Fauset attended the esteemed Philadelphia High School for Girls, where she was likely the sole African American in her class. She wanted to go on to Bryn Mawr College. However, the institution was reluctant to accept its first black student, choosing instead to help Fauset get a scholarship to attend Cornell University.
Fauset did well at Cornell and was selected to join Phi Beta Kappa (some sources have incorrectly identified her as the first African-American woman to become a member of the academic honor society). After graduating in 1905, Fauset's race kept her from being hired as a teacher in Philadelphia. Instead, she taught in Baltimore, Maryland and Washington, D.C.
In 1912, while still teaching, Fauset began to submit reviews, essays, poems and short stories to The Crisis, a magazine founded and edited by W.E.B. Du Bois. Du Bois convinced her to become the publication's literary editor, a position she took up in 1919.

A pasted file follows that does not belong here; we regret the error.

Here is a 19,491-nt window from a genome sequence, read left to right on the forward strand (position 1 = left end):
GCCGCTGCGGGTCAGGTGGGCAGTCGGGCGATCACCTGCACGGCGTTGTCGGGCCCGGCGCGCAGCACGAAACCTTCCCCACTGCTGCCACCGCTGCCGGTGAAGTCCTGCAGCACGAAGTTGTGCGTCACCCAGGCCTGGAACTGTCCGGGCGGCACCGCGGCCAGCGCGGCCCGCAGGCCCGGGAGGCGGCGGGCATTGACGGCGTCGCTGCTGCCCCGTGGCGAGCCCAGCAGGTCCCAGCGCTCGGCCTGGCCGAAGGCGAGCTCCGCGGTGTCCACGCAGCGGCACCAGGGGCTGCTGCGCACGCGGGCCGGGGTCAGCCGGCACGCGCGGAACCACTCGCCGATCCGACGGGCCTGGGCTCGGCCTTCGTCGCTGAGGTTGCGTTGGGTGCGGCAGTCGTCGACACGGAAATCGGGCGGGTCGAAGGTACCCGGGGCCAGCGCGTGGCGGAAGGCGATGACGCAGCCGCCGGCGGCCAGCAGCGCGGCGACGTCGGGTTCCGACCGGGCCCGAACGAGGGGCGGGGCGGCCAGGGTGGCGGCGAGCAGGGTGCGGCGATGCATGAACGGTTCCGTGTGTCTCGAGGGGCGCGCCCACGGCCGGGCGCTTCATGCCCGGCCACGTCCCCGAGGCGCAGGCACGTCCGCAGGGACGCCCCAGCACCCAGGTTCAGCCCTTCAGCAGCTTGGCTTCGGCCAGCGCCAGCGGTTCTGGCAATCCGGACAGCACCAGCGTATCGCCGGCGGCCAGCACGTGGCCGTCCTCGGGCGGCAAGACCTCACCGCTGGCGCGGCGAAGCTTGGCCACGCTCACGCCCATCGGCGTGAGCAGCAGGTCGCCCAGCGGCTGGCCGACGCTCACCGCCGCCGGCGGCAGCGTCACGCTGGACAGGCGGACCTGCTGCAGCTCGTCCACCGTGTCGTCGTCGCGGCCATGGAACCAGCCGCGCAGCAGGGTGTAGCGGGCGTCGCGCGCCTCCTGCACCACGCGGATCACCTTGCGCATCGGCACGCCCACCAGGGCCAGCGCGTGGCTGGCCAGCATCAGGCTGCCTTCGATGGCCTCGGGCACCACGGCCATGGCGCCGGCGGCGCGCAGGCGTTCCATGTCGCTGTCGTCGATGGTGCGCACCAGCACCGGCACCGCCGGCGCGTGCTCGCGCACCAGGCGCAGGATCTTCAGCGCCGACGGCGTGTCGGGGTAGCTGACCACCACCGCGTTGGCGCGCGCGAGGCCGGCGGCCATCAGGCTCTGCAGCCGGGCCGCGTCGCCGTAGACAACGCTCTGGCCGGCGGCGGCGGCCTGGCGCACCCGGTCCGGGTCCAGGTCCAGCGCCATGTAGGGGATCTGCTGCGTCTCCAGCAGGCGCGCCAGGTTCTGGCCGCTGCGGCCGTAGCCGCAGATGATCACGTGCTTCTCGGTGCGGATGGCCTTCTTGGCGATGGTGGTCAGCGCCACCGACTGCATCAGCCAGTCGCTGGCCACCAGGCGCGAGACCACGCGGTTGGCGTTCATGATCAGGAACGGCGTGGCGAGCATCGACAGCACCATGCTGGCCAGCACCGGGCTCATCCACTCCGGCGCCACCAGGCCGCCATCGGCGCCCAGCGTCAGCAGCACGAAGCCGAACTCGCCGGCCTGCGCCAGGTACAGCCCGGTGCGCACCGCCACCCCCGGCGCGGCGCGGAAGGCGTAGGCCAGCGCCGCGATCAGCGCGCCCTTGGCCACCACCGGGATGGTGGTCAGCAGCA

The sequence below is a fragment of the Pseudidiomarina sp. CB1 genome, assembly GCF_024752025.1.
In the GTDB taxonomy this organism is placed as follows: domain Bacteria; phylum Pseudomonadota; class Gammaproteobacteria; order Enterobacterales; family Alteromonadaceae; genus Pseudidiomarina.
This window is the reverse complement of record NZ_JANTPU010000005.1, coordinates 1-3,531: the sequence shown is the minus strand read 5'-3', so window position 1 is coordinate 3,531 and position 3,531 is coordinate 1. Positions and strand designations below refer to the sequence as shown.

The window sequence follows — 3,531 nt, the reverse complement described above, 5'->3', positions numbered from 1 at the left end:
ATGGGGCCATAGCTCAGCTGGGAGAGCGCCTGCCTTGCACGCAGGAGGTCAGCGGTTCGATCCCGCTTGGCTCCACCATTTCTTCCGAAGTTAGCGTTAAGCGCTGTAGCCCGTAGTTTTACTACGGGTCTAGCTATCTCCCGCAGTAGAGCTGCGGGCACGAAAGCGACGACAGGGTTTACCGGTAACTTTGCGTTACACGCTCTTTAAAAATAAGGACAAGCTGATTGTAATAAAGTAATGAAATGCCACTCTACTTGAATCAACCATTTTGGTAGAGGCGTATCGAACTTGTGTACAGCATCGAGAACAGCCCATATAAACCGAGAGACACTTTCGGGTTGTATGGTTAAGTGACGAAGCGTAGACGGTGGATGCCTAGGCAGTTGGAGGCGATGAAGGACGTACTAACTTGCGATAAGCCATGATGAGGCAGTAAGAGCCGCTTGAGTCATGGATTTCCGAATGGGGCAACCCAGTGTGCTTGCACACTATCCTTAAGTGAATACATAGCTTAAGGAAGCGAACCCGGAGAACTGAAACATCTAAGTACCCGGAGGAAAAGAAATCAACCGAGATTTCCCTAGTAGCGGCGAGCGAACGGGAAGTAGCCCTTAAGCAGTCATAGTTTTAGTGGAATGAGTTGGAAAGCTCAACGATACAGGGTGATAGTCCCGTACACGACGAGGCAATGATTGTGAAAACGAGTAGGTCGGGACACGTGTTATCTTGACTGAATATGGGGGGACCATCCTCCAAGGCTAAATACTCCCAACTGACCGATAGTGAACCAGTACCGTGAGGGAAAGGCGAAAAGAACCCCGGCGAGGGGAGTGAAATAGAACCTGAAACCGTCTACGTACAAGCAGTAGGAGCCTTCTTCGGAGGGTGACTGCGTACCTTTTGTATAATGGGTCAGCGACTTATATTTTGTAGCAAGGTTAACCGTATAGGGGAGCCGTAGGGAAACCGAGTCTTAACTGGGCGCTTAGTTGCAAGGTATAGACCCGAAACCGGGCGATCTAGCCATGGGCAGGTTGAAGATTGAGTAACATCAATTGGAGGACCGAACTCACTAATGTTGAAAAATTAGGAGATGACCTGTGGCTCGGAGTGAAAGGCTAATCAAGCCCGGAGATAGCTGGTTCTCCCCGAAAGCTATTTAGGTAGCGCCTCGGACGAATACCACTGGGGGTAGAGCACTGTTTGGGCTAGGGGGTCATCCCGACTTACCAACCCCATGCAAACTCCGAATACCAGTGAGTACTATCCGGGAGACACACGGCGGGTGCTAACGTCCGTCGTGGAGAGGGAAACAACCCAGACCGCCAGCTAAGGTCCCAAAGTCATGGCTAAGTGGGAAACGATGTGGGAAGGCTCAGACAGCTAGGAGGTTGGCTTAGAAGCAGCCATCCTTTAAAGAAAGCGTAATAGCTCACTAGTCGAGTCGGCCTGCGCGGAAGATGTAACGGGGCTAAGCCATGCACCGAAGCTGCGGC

Fauset was active during the Harlem Renaissance, an awakening of artistic output within the African-American community. In her editorial role, she encouraged a number of writers, including Langston Hughes, Jean Toomer and Claude McKay. She also continued to write her own pieces for the magazine.
In addition to her work at The Crisis, Fauset served as co-editor for The Brownies' Book, which was published monthly from 1920 to 1921. The publication's goal was to teach African-American children about their heritage, information Fauset had wished for during her own childhood.
Fauset was inspired to write a novel after reading an inaccurate portrayal of African Americans in a book penned by a white author. Her first novel, There Is Confusion (1924), featured African-American characters in a middle-class setting. It was an unusual choice for the time, which made it more difficult for Fauset to find a publisher.
Fauset left her position at The Crisis in 1926. She looked for work in publishing—even offering to work from home so that her race wouldn't be a factor—but was not successful. She then returned to teaching. Fauset also wrote three more novels: Plum Bun (1929), The Chinaberry Tree (1931) andComedy: American Style (1933).